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Who’s Afraid of Relativism? Community, Contingency, and Creaturehood
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Who’s Afraid of Relativism? Community, Contingency, and Creaturehood


Baker Academic 2014

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Following his successful Who’s Afraid of Postmodernism? leading Christian philosopher James K. A. Smith introduces the philosophical sources behind postliberal theology. Offering a provocative analysis of relativism, Smith provides an introduction to the key voices of pragmatism: Ludwig Wittgenstein, Richard Rorty, and Robert Brandom. Many Christians view relativism as the antithesis of absolute truth and take it to be the antithesis of the gospel. Smith argues that this reaction is a symptom of a deeper theological problem: an inability to honor the contingency and dependence of our creaturehood. Appreciating our finite nature as the condition under which we know (and were made to know) should compel us to appreciate the contingency of our knowledge without being arbitrary. Saying “It depends” is not the same as saying “It’s not true” or “I don’t know.” It simply recognizes the conditions of our knowledge as finite, created, social beings. Pragmatism, says Smith, helps us recover a fundamental Christian appreciation of the contingency of creaturehood. Smith engages key thinkers in modern philosophy with a view to ministry and addresses the challenge of relativism in a creative, original way.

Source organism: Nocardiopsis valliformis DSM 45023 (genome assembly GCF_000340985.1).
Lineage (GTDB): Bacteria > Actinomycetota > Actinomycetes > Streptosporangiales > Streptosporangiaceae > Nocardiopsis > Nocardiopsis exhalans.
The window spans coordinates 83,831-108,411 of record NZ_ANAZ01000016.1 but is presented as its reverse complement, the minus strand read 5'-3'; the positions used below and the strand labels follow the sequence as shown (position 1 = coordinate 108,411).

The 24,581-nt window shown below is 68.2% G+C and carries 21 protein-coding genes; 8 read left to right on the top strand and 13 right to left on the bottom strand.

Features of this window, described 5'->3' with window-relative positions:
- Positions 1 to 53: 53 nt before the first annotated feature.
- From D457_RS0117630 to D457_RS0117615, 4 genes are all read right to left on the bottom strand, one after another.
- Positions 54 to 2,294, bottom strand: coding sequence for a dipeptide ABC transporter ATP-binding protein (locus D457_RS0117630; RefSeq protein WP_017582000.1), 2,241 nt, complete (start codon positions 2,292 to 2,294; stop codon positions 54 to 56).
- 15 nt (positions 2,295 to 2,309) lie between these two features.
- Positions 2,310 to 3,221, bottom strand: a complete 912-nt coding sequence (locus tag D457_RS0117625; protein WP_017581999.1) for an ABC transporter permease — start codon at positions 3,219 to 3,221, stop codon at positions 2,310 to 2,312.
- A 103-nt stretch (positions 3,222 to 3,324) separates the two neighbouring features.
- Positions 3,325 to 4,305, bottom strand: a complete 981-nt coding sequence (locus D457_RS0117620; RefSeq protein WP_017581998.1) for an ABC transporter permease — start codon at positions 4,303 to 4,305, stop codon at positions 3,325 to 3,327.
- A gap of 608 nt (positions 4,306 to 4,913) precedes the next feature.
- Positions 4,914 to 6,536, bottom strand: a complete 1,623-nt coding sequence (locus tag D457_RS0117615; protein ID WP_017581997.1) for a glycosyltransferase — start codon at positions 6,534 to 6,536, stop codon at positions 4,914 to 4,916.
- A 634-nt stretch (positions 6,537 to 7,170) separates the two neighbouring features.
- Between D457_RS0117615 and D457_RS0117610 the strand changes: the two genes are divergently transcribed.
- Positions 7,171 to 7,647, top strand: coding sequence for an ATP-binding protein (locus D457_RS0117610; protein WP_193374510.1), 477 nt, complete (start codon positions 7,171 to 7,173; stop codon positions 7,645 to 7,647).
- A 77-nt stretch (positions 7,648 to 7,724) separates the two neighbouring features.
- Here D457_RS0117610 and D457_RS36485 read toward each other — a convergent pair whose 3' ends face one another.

Product Details

  • Title:Who’s Afraid of Relativism? Community, Contingency, and Creaturehood
  • Author:Smith, James K. A.
  • Publisher:Baker Academic
  • Publication Date:2014